Although citizens of the land, the Indian population remain silenced in local narratives until today due to political agendas. This is why the author chooses to give life and emotionality to this group through his stories. History needs to be rewritten, as it were, so that current realities that stem from historical ones can be talked about. Thus, readers of TET and Others have to contend with the consequences of the colonial ‘divide and rule’ policy, where marginalised Indians face discrimination as they attempt to beat the system of racialised inequalities. This harsh reality is what Gnanaselvam portrays as part of the everyday life of some of his characters. Komalam in ‘Komalam and the Market Women,’ Ramu in ‘Cikgu Ton,’ and Devi in ‘To The Cheramah’ are all examples of individuals who have to struggle to fight against what society has dealt them. Nevertheless, there are characters who are depicted as having comfortable lives, whose ‘problems’ are those that only the privileged experience. Anu in ‘Marigold Wedding’ schemes in materialising her migration plans, Vijayakumar in ‘Kari Curry’ bends backwards to clinch the sale of a high-end property, and Anjali in ‘Tropic Quest’ agrees to the use of the race card so that she can live independently on her own. The author has made a conscious effort to tandem both ends of the Malaysian Indian lifestyle: those who own cultural capital and those who do not. Some characters are shown to have more agency than others. Some characters are depicted with less tenacity in their search for a better life. These outcomes speak of the intricacies of human nature, captured through the competence of a skilled writer.

Although his work is fiction, Gnanaselvam aims to entrench the element of a lived experience in the representation of society in his stories. This is achieved by referring to actual places that exist on the map of Malaysia. Sungai Pari, the Hang Tuah station, and Jalan Gasing are examples of actual rivers, train stations, and roads in Malaysia. The description of food is another element that endears readers to the lived lives of the characters. Mooru (Indian yoghurt) is prepared using an earthen pot, curry leaves, and mustard seeds (in ‘Sellama and the Curried Prawns’). Trays of idli (Indian rice cakes), bowls of tomato chutney (Indian condiments), and saambar (Indian lentil stew) are served at Paati’s (grandmother’s) house in ‘The Elephant Trophy.’ Prawn fritters, potato chips, and chicken burgers are eaten in ‘Shooting the Breeze’ as an example of changing food choices for the urban young. The conscious use of proper nouns amidst vivid descriptions in the unfolding of each scene helps establish the Malaysian Indian experience for the readers.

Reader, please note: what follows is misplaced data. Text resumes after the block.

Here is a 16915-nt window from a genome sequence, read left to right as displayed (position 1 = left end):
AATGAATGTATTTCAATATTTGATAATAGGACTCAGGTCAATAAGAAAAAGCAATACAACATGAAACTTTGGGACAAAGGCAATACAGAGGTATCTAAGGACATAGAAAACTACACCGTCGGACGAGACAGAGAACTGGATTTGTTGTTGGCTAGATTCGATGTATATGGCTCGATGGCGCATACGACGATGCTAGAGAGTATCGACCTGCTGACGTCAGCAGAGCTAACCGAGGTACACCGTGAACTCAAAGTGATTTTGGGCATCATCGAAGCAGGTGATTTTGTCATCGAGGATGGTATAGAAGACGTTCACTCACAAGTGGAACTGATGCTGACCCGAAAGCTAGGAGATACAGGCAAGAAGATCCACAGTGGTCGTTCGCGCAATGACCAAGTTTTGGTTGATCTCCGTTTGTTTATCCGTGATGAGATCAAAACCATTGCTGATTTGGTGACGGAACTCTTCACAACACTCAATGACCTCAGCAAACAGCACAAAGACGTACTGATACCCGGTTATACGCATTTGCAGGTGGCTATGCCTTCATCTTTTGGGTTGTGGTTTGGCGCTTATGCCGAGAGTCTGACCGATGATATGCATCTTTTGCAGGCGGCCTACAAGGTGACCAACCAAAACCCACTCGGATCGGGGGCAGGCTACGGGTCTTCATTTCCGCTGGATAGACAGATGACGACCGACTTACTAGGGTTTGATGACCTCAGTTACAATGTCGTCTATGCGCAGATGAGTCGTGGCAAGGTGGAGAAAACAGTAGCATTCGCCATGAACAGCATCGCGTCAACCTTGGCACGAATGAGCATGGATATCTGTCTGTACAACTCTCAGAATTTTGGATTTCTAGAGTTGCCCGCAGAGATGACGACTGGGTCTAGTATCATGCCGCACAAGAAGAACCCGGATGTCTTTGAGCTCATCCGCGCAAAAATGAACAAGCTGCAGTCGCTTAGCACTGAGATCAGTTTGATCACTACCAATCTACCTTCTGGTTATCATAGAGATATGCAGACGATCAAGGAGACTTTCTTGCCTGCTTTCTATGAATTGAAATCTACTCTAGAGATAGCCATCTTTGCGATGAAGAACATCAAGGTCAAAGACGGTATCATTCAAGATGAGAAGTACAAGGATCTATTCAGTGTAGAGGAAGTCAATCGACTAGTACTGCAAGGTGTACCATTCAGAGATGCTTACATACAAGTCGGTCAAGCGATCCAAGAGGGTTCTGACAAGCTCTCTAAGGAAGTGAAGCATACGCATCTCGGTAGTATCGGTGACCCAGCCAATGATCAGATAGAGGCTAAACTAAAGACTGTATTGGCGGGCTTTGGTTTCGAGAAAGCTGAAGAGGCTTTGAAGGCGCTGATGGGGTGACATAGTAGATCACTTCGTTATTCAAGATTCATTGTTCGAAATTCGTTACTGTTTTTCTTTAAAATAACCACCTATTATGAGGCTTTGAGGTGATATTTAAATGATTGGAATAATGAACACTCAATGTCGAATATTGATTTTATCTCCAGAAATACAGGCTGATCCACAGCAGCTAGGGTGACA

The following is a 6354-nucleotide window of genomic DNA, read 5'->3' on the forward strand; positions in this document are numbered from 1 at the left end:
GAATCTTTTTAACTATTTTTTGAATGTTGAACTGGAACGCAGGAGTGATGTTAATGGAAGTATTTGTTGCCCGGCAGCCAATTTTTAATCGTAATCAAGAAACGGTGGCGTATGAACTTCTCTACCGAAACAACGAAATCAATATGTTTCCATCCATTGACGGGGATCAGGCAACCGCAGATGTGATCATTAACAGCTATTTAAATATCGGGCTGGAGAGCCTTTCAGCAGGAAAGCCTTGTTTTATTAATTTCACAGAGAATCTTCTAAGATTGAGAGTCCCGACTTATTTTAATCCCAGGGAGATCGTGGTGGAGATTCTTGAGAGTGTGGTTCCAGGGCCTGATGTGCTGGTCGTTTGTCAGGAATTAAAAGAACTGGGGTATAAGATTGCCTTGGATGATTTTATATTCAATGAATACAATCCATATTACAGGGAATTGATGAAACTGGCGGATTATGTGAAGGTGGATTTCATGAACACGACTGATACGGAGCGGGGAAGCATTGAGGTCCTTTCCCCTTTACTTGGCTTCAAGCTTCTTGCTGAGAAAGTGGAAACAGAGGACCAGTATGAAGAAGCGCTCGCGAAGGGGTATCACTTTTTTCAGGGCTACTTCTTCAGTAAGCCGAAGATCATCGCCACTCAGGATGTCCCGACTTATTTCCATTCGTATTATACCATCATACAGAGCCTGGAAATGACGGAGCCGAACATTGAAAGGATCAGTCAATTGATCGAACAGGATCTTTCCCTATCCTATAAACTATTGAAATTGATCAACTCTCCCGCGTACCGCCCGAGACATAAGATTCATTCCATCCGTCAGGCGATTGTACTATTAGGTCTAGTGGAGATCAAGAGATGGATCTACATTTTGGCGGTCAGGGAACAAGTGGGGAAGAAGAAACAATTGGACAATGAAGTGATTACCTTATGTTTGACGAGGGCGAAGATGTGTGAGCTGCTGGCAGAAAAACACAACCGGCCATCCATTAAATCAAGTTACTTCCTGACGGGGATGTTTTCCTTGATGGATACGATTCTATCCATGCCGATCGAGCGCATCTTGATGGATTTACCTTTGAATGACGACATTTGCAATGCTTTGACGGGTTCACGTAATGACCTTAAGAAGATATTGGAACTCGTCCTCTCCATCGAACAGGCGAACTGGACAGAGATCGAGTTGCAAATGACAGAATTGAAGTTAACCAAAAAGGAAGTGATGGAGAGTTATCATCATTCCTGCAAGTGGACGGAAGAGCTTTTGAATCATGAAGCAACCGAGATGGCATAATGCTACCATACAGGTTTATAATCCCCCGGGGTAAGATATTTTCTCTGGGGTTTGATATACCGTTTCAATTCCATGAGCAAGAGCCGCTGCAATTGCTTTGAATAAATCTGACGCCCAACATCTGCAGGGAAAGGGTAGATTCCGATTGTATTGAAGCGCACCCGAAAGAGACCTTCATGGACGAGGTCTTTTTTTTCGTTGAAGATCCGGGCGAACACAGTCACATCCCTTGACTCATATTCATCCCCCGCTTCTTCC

The beauty of TET and Others is that at one level, the stories can exist just as short stories should – that is, with creatively constructed plotlines, characters, and settings. However, at another level, for the more perceptive reader, the diverse stories are telling of the characters’ search for identity in a multi-cultural society, where their own lived spaces are telling of a minority status and a diasporic past. In ‘Taxi Driver,’ Raju the taxi driver says it best when he tells the young aimless lass he has picked up, “You have a whole life ahead of you… You need to study, go to work, get married.” In a nutshell, these elements speak of a fulfilled life for the Malaysian Indian – to be successful at school, at the workplace, and in the family. The characters in TET and Others all live with the need to survive both external limitations and internal demons (real or perceived) that remind them of their marginalised existence.

These 18 slice-of-life stories support a greater story. Shaped by diaspora, Independence, nation-building, and globalisation, these colourful stories depict individual attempts to progress as Indians living in Malaysia. TET and Others is evidence of Paul Gnanaselvam’s triumph.